select him in 2008. I mean, it’s only fair. FDR pulled this crap on us in 1940 and again in 1944. We had to get him back eventually.
If you’re one of those 58 million knuckle-dragging ‘Mercuns who helped re-elect Chimpy McSmirk, the BBC would like to know why. Here’s what I told ’em:
November 3, 2004
Michael’s prediction was wrong. Kerry didn’t beat the spread, after all. My predictions were mostly right, even down to the point of knowing the outcome of 47 states last night. OK, so maybe we knew the outcomes of all 50, but the networks and the Kedwards campaign didn’t, so that’s all that matters. I was wrong about both 60 and 62 passing, however. The actual outcome was a bit more sensible, with 60 passing 67.3% to 32.7%, and 62 failing 45.7% to 54.3%. Still, that means 21.6% of the electorate are complete idiots. If only we could disenfranchise them, President Bush might well have carried the state.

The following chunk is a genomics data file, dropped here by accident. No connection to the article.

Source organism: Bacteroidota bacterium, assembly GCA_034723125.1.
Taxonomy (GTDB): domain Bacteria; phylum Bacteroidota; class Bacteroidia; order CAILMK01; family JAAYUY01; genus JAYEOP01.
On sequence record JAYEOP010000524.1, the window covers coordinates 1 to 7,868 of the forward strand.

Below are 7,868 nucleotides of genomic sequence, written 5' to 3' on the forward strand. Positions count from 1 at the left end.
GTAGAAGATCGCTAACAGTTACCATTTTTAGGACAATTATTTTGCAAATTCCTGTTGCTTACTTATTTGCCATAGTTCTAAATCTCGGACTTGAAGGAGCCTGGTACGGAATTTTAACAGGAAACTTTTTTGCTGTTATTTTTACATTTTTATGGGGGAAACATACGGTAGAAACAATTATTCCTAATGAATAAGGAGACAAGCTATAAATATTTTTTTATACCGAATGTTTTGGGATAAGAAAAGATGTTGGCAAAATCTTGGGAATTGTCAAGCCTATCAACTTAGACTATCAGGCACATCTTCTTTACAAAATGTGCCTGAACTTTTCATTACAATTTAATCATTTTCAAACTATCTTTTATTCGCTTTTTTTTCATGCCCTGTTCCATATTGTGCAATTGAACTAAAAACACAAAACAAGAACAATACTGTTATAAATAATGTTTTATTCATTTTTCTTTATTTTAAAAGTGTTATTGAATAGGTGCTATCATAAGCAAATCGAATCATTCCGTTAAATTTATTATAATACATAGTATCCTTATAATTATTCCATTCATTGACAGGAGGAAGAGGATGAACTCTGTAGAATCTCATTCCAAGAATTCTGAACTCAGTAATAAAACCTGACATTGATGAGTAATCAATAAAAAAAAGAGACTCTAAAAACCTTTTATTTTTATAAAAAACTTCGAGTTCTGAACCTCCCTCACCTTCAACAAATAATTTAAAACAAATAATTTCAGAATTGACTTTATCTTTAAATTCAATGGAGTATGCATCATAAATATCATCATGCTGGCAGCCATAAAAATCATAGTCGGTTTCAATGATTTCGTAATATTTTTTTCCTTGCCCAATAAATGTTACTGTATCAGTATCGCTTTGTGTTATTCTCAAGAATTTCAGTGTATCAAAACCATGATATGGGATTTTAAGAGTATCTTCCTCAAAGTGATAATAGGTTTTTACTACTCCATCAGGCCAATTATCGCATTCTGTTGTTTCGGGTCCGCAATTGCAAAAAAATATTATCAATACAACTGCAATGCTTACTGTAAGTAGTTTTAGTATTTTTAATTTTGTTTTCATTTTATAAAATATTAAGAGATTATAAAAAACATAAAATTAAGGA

Regarding the national election, I’d urge all conservatives to resist the temptation to gloat. I know it feels good to do it, but it’s bad form. If you have a liberal friend or coworker who is down in the dumps, don’t kick him when he’s down or get in his face saying “nyah, nyah.” Be a compassionate conservative, and send him a sympathy card, instead.
Kerry’s career is done, and Edwards’s may well be, also. I think it’s about time to retire at least one John, if not both, to the political graveyard. Fortunately, some guy in Montreal saw this coming and prepared his headstone in advance. The headstone reads:
Free your body and soul
Unfold your powerful wings
Climb up the highest mountains
Kick your feet up in the air
You may now live forever
Or return to this earth
Unless you feel good where you are!